Great piece on NPR’s All Things Considered last night about the agricultural crisis in India. In a nutshell, America encouraged India to take an American approach to farming beginning in the 1960s. Our motives were mixed. On the one hand, Indians were starving in places. There was real human suffering. On the other hand, we were worried that starving people are more likely to become communists. So, Uncle Sam helped Indian go from diverse crops with rain, manure, and sunshine to high-yield monocultures with tons of fertilizer and irrigation. Fast forward 30 years and the Punjab region of India is apparently on the verge of a dust bowl.
This is all very troubling, of course, but what I want to focus on are the last words of the piece, which is reported by Daniel Zwerdling, who does amazing work for NPR. Zwerdling is articulating one optimistic view on how India might solve the problems.
“Scientists will develop new ways of watering crops. They’ll invent genetically modified seeds that won’t need so much water. Science will save the day. Of course, that’s what they said 40 years ago.”
I think this gets right at the heart of a problem with how we tell stories about science, and food issues are, not coincidentally, tightly linked to this problem. I think there is a false dichotomy here between “scientific” farming and “traditional” farming. Earlier in the piece, Zwerdling talks about how Indians used to grow diverse indigenous crops using rain and manure fertilizer. This was traditional Indian agriculture, but it was proving insufficient to feed a growing population. So, they switched to the aforementioned “scientific” American approach to farming, which failed just as completely (perhaps more completely—the traditional method was at least sustainable). Now the solution that essentially proposes more of the same is “science” saving the day. The implication is that revisiting the traditional methods of Indian agriculture would be “unscientific.”
Scientists understand in scientific terms why a lot of traditional agricultural practices worked well over a long term. Objectively speaking, it’s not like farming with rotated crops, manure, sunshine, and rain is religion, while farming with petroleum-derived fertilizers, irrigation, and monocultures is science. Both can be understood scientifically, and yet when we tell stories, we always set up this dichotomy between old ways and modern ways, as though returning to traditional farming techniques is a repudiation of science, and only entirely new ways can be called scientifically valid. This is obviously nonsense, but it’s unintentionally reinforced all the time—even in great pieces like this.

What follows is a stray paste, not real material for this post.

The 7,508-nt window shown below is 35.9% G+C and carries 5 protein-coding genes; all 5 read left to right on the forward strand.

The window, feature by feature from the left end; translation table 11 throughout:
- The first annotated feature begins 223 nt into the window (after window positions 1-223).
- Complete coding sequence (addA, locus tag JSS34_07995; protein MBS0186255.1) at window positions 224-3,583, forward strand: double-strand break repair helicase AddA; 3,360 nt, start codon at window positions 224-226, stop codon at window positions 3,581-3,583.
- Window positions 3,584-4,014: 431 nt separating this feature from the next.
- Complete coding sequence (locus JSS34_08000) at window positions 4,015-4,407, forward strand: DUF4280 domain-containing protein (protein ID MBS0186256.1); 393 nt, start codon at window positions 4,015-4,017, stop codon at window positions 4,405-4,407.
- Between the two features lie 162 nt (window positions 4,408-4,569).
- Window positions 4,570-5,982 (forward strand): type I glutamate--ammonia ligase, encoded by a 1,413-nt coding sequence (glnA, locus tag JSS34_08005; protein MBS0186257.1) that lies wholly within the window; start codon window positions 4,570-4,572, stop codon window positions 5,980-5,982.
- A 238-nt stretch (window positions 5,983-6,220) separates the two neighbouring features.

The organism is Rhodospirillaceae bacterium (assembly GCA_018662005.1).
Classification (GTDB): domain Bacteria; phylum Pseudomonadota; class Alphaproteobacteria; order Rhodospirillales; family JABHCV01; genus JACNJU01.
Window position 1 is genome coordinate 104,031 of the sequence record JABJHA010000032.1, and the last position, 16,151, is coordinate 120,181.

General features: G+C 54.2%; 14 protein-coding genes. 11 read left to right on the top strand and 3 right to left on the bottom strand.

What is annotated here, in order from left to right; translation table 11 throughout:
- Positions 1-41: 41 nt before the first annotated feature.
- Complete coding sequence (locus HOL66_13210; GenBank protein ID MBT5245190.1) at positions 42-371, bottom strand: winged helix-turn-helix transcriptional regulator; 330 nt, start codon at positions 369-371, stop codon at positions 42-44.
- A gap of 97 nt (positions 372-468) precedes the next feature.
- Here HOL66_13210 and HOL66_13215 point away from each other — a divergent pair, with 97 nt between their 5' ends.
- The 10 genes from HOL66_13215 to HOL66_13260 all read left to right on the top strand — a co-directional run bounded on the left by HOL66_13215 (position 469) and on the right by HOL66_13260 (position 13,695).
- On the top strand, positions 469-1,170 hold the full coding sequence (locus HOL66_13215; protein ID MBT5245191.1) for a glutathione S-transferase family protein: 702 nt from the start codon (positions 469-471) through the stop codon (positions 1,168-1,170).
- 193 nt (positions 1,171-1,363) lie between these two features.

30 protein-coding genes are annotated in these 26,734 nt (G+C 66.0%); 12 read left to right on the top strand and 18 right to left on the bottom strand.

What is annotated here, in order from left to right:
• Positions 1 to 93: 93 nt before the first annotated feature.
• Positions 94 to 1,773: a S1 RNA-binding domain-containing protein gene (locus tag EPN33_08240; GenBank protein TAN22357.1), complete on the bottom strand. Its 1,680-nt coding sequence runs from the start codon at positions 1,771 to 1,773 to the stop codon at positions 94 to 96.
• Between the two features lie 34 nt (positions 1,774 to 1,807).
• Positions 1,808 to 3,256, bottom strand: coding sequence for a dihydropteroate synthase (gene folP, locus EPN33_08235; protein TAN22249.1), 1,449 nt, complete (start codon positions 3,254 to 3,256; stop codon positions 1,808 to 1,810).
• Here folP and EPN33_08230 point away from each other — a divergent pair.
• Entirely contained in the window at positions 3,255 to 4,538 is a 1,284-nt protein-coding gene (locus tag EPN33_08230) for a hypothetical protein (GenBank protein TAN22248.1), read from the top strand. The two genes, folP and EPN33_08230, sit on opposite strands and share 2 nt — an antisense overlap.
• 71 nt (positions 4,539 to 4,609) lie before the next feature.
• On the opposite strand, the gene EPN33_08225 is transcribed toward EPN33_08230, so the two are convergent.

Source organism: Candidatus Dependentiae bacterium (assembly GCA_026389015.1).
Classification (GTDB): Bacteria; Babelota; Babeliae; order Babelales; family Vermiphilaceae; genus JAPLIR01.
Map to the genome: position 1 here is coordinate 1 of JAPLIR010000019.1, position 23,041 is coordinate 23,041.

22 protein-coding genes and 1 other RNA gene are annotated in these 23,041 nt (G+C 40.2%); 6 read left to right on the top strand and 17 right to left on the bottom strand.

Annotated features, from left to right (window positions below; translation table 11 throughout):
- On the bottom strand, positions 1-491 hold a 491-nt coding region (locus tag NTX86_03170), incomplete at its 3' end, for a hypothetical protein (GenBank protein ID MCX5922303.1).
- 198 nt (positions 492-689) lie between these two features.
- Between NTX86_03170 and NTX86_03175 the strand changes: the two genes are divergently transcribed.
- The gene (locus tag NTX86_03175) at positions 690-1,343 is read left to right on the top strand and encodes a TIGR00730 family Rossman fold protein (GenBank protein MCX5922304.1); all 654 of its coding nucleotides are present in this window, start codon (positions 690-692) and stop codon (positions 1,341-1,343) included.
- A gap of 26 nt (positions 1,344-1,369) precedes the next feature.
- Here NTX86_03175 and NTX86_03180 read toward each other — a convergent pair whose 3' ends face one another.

Picture the page of an old school book on farming. The page that discuss “modern” farming (monocultures and synthetic fertilizer) probably has a picture of someone in lab coat or at least a picture of a huge tractor in a field of corn, while the page about “traditional” agriculture (manure and sunshine) probably has a picture of some craggy-faced farmer hoeing a row of short, unidentified plants in a dusty garden. If it’s a newer book, perhaps there’s someone in Birkenstocks and tie-dye picking arugula (for eventual sale at Whole Foods).
We confuses science, which is a way of understanding the world, with its most iconic tools and techniques— modern equipment, chemicals, genetics, etc.--and think that where those things are not obvious, science must be absent. This is a problem of rhetoric, of storytelling, and anyone who’s writing about science for children is on the front lines of fixing it.